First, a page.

A couple weeks ago, our Pastor asked the congregation to think about whether we are “why not” or “better not” people. When faced with an opportunity, we have a choice. We can respond with “why not give it a try” or “better not give it a try.”
This got me thinking; is one better than the other? There are times it may be best to say “we better not give that a try.” But other times it may be best to go ahead, take the risk, and ask “why not?” It really may come down to the risk assessment of the opportunity. If we determine the risk is not too severe, then saying “why not” may be the best course of action.
As leaders, it is our responsibility to assess risks and lead our teams forward with “why not” or “better not.” But we need to be sensitive to the number of times we say “better not.” You see, if we too frequently say “better not,” we’ll send the message to our teams that we don’t value ideas, creativity, and innovation. And soon, the message our team members will receive is that we don’t value them. At times, you may disagree with a decision your team member makes; you may think there is a better way to proceed. But if the risk is minimal and the potential negative impact on your organization is small, then why not say “why not?”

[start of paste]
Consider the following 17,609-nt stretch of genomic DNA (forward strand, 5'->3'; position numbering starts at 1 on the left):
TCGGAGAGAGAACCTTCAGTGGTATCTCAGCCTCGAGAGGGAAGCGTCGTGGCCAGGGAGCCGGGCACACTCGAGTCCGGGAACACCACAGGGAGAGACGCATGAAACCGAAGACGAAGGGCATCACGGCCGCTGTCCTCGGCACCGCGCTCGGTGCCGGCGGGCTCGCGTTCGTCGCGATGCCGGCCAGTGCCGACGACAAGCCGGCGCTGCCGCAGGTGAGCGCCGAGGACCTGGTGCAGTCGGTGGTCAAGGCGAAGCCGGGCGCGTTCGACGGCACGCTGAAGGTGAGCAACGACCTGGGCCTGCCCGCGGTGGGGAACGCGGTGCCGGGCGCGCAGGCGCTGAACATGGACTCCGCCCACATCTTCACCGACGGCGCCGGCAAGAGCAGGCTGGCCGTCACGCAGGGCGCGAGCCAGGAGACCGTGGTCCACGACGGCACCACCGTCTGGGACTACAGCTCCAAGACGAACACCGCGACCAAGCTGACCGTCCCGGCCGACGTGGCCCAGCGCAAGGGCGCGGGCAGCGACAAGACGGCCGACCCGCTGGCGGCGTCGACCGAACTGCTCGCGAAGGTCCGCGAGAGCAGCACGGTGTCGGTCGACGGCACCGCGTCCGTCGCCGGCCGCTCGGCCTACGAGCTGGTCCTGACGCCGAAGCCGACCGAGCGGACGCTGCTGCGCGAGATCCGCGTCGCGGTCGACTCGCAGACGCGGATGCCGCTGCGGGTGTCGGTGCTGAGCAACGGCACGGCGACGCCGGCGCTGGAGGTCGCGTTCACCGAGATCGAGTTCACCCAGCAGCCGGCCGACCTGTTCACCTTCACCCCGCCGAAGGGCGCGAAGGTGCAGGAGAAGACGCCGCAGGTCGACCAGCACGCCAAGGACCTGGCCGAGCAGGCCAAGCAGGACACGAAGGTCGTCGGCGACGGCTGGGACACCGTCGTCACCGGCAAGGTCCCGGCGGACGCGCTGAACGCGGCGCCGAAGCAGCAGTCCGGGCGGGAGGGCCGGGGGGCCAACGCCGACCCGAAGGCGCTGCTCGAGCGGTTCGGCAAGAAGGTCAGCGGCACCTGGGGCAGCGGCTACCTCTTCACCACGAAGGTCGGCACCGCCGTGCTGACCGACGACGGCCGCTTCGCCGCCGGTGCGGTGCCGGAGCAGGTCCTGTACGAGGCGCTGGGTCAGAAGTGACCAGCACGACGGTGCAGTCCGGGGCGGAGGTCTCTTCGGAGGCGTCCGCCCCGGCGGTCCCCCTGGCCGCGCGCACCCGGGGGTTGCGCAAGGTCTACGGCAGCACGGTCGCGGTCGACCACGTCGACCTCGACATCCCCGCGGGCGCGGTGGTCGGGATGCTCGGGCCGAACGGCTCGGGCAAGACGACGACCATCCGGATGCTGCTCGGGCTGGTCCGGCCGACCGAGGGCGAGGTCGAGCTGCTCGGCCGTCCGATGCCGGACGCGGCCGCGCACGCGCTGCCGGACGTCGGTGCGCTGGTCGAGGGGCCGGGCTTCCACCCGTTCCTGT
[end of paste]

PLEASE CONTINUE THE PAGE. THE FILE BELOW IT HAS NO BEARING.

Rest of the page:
Try to be a “why not” leader. There are occasions when the risk is significant, and you may need to say “better not.” Otherwise, be a “why not” leader. Let your team take some risks and make some mistakes. This will allow your team to be creative, innovative, and on the way to great success.
Thanks for reading,
P.S. – Check out my website at http://www.jvearle.com and keep me in mind if you hear of any opportunities to share my thoughts on leadership.